Where does this problem originate? Does it lie in a “recycled” 19th-century belief in progress, of the type carried on, with slight modifications, by modernism and urbanists like Corbusier? No. Historical events and intellectual movements, among them also the debates led by architects in the 1970s, deconstructed this myth in the course of the 20th century. Beside scientific relativism and poststructuralist philosophy, postcolonial theory with its critique against the application of western ideas in former colonial countries contributed to the endeavour. The problem is deeper, it is in fact related to the difficulty in detaching ourselves from the postulate that “progress” and “development” are the ultimate aims of human beings’ actions. Looking at worldwide transformation processes, we have meanwhile acknowledged that progress has different speeds. But this realisation is accompanied by a negative judgement, particularly evident in discussions on the “responsibility” that the “global community” should assume for“developing countries”. What is actually so disturbing about the different speeds of progress?
Regrets about varying speeds of progress can only stem from an ideal of equally developed and synchronously advancing progress. This way of thinking has two flaws: First, it uncritically establishes the level of development in ‘developed’ countries as the universal canon and index of progress. This legitimises the bilateral agreements on development cooperation with their dubious ends, achievements and beneficiaries. Second, the implicit assumption that humanity would proceed at the same pace in the same direction, if only the existing disparities could be removed, is anthropologically contestable and politically naive. It underestimates the relevance of cultural values and specific local circumstances for social processes, whilst also ignoring the dependence of one side’s progress on the underdevelopment of the other side.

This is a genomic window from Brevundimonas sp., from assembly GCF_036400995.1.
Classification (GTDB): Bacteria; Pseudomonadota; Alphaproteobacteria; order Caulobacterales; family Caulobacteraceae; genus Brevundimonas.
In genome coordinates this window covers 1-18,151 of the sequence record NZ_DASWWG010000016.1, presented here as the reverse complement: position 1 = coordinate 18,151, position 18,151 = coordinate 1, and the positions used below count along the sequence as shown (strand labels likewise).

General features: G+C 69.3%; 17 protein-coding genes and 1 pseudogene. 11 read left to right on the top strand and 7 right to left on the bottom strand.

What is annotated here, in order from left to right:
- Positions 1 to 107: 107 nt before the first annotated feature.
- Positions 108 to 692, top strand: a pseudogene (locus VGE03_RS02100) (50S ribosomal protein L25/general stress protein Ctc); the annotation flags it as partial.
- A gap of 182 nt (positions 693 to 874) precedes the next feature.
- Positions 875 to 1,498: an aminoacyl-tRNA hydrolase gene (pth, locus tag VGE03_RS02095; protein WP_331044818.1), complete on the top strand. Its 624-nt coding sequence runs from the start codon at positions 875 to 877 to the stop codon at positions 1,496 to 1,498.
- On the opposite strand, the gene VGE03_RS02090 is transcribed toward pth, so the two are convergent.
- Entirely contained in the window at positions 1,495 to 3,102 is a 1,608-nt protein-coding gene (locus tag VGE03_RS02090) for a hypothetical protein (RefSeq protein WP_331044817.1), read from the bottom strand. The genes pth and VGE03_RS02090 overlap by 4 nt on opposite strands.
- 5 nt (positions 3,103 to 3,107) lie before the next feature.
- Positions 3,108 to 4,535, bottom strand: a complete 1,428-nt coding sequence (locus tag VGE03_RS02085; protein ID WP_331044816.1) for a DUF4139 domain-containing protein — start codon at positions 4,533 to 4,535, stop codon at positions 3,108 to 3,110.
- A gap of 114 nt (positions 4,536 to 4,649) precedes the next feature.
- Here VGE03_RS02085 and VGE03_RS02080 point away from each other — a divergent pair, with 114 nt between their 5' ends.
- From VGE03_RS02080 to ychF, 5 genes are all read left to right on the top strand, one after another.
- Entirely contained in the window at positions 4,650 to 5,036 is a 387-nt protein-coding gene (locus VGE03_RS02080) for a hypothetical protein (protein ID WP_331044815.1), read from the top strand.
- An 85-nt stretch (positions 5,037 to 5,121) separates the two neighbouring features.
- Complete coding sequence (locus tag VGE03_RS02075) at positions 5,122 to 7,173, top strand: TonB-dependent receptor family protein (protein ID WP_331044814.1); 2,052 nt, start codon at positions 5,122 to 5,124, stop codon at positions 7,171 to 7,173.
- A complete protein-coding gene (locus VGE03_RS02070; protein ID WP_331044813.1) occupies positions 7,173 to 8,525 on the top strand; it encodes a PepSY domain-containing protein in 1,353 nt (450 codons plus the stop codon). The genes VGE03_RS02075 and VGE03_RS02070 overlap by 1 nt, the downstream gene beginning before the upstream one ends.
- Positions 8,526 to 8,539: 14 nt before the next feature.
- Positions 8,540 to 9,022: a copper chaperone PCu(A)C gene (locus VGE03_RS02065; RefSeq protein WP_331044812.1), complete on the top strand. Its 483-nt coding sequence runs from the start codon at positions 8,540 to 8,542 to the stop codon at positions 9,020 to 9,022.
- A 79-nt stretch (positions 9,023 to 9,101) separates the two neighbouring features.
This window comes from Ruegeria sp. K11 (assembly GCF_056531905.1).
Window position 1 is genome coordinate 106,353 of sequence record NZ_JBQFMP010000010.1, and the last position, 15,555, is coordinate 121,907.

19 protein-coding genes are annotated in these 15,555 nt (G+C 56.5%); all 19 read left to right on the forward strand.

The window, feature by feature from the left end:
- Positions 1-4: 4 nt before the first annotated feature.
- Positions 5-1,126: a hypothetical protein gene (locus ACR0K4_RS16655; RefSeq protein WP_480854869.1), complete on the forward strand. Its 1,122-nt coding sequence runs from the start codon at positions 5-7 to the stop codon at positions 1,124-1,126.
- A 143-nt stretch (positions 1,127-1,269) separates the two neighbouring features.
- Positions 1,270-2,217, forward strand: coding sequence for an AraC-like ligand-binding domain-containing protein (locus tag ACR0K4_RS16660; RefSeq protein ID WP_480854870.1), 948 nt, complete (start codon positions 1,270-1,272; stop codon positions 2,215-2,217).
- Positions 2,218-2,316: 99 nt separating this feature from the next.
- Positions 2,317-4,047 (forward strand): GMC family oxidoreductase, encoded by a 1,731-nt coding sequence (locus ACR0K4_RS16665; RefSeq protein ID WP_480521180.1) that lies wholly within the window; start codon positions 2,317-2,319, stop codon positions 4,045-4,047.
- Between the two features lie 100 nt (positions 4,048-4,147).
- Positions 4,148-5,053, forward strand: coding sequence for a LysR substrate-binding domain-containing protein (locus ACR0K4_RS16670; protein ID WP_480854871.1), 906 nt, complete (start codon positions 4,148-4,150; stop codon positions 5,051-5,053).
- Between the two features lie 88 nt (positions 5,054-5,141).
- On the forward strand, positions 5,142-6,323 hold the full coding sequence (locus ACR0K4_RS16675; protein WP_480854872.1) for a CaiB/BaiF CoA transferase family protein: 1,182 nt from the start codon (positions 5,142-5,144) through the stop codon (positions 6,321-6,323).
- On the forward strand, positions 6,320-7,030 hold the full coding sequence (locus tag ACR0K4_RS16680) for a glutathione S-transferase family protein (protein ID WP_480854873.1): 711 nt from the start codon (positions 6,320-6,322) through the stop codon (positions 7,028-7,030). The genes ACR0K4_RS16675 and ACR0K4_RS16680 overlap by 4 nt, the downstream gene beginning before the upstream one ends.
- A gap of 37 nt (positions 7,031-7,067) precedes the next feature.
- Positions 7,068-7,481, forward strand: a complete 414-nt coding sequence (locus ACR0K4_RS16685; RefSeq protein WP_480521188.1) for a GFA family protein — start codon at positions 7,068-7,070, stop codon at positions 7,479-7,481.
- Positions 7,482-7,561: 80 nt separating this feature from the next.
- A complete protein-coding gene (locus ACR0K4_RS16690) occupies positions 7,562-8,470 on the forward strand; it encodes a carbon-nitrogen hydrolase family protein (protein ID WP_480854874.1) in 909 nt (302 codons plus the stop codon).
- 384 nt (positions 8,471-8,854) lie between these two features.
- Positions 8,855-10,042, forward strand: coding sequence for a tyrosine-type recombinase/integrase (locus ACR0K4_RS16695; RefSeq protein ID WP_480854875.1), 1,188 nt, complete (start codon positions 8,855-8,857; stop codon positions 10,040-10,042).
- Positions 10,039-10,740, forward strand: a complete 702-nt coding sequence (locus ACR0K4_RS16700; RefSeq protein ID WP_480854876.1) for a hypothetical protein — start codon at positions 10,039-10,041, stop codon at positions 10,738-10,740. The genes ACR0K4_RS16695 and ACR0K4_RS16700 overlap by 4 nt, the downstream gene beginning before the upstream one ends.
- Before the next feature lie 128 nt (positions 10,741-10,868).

This translates into the paradox that although “difference” – essentially present between and, at times, even within individuals, lifestyles and ways of thinking, as well as in stages of development and speeds of progress – is universally celebrated, global homogeneity is actually being realised.
The difficulty is comprehensible. On the one hand, in a part of the world, progress has been regarded as the basic precondition of human existence for many generations: progress is “necessary”. Hereby, it is easier to assess the contribution of postcolonial studies in favour of a re-thinking of global hierarchies and a stronger consideration of specific socio-cultural circumstances in Western science and practice, than to evaluate their actual success in fostering a discussion on what is “good”, necessary and desirable in the former colonial countries. It thus appears that the problem is rooted in the West’s continued dominant role in forming global representations.